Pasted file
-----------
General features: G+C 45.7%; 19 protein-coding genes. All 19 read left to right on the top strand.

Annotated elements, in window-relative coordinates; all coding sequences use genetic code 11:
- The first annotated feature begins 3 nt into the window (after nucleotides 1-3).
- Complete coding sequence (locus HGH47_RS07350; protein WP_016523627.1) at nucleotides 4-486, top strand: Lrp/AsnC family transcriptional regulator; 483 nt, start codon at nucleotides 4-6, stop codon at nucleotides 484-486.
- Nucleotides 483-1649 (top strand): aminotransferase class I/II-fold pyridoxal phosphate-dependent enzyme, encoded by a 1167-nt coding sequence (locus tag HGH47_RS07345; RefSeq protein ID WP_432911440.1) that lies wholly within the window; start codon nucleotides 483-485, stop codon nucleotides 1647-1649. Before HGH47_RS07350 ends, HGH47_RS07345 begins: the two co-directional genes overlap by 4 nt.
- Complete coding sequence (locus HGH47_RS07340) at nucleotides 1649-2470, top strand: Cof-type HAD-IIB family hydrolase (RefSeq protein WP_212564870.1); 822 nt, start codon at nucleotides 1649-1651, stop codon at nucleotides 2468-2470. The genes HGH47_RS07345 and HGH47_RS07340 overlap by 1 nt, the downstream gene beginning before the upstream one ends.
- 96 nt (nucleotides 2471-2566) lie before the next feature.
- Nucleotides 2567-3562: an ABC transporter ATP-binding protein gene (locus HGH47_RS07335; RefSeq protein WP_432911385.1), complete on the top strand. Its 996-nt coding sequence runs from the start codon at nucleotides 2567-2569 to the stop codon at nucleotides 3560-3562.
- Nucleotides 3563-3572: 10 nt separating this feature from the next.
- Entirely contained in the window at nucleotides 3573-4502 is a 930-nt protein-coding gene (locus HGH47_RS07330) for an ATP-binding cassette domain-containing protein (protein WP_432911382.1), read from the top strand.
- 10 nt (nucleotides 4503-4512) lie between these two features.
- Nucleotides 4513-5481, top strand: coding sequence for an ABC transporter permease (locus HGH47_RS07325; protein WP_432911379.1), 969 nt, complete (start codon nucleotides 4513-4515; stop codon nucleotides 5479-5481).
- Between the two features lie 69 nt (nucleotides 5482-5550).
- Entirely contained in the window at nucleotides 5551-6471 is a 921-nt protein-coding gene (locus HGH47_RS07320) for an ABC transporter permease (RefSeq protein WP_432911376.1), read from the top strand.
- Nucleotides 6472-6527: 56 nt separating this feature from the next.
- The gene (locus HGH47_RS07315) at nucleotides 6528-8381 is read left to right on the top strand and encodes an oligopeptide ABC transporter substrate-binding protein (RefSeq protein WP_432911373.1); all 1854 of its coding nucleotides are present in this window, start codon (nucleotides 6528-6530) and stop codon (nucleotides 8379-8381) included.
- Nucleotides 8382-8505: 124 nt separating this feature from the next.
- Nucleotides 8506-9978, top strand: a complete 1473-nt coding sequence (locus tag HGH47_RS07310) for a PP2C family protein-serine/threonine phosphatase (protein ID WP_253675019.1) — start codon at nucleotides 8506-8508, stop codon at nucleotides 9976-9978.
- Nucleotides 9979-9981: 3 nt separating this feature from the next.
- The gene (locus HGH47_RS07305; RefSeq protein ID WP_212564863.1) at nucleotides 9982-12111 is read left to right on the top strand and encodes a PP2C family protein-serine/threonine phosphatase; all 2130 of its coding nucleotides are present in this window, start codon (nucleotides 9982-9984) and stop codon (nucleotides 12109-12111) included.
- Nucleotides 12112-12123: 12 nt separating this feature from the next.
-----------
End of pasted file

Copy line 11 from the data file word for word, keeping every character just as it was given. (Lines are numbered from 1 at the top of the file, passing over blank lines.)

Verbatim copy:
- 10 nt (nucleotides 4503-4512) lie between these two features.